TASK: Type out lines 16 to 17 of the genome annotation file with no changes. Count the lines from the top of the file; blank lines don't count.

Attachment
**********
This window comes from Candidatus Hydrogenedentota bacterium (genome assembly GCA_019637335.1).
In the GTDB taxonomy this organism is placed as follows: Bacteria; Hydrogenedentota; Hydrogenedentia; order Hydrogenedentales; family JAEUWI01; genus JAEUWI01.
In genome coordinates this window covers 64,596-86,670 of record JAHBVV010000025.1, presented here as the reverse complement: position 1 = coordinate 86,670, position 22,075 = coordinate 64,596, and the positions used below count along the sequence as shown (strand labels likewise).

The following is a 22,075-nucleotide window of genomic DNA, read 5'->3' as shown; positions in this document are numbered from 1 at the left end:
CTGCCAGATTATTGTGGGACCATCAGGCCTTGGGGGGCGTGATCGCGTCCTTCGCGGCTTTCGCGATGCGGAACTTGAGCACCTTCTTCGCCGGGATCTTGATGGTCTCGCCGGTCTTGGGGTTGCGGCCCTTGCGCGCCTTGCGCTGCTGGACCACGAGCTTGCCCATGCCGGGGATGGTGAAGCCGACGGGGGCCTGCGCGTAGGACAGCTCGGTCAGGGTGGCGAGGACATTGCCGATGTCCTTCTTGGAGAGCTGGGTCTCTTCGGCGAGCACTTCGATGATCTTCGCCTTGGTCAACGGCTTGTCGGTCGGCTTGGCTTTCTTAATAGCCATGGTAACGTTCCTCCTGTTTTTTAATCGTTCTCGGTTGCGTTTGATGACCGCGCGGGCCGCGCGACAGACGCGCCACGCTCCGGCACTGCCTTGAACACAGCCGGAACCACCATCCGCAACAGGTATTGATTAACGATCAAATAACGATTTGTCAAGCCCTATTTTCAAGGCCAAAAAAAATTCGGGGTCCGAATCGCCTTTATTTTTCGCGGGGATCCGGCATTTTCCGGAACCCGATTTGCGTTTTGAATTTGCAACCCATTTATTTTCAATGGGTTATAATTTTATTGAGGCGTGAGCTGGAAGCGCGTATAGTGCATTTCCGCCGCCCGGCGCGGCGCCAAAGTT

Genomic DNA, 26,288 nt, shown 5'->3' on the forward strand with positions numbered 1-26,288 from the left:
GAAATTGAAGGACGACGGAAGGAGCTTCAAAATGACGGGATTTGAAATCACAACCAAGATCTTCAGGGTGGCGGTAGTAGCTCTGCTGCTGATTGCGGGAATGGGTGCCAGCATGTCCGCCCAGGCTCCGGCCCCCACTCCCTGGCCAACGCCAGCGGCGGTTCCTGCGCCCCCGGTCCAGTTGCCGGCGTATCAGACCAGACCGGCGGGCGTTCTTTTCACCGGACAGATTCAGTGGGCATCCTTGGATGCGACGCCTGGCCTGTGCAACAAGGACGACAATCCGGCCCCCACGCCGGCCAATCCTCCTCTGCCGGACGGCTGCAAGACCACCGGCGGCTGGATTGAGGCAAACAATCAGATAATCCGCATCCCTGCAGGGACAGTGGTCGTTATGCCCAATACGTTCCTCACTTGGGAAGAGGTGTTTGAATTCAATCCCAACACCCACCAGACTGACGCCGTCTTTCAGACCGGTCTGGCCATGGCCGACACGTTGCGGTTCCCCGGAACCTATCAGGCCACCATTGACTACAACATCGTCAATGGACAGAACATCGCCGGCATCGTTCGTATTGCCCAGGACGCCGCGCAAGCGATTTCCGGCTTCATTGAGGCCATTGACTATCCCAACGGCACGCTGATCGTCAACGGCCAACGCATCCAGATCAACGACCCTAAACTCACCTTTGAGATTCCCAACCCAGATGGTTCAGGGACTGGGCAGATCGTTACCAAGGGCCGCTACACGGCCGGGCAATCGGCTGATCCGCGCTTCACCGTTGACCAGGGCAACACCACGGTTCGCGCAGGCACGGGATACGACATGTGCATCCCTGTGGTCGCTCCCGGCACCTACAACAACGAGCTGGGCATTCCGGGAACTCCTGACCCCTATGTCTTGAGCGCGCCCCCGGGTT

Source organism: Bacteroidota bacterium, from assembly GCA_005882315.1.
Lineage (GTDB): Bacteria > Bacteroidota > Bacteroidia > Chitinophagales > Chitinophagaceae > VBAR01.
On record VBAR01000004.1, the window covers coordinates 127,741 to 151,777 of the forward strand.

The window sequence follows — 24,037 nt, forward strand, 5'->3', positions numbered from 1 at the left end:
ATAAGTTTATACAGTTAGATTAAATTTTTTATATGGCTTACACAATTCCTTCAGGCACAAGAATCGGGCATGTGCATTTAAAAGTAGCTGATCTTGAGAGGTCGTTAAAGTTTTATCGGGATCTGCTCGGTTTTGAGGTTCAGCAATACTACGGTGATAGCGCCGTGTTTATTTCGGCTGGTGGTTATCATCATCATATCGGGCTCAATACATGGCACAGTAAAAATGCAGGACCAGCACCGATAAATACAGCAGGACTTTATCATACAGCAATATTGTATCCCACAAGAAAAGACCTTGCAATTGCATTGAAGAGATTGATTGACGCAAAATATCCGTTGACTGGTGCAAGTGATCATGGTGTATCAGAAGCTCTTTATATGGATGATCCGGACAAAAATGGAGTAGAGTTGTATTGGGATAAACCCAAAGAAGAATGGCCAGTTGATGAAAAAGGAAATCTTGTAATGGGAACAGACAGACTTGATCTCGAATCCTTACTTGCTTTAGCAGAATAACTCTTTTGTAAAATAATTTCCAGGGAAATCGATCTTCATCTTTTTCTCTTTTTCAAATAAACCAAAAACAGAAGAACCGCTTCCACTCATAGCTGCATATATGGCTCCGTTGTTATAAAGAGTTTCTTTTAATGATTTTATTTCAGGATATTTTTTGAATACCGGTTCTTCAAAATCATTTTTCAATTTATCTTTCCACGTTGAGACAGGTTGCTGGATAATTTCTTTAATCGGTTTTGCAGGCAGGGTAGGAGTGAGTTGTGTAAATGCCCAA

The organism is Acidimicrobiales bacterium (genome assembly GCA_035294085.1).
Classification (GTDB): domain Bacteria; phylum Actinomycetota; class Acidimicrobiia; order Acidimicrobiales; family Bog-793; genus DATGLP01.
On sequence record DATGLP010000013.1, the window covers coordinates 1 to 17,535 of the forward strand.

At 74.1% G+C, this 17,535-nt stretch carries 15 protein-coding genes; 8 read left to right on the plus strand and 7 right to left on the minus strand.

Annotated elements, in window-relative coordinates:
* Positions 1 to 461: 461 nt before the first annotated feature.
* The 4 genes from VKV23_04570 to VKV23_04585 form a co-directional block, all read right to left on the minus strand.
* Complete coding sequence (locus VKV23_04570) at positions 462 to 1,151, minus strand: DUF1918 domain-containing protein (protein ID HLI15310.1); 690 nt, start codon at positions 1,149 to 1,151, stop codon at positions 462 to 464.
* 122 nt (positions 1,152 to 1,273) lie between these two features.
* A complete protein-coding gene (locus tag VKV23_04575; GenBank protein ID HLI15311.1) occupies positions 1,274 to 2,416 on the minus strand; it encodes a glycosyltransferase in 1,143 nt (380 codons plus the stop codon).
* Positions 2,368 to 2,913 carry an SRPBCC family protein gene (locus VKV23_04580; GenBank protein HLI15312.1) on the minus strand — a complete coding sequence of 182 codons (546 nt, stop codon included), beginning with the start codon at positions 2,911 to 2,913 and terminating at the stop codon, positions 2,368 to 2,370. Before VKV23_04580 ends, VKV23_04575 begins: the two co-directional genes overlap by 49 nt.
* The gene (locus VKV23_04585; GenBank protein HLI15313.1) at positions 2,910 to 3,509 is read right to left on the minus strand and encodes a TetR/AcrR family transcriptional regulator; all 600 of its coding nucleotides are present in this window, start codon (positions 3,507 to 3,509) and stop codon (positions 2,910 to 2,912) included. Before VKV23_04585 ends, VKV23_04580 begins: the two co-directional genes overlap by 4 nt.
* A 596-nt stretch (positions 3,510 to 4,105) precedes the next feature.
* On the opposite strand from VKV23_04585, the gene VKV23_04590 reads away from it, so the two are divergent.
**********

At 74.1% G+C, this 17,535-nt stretch carries 15 protein-coding genes; 8 read left to right on the plus strand and 7 right to left on the minus strand.

Annotated elements, in window-relative coordinates: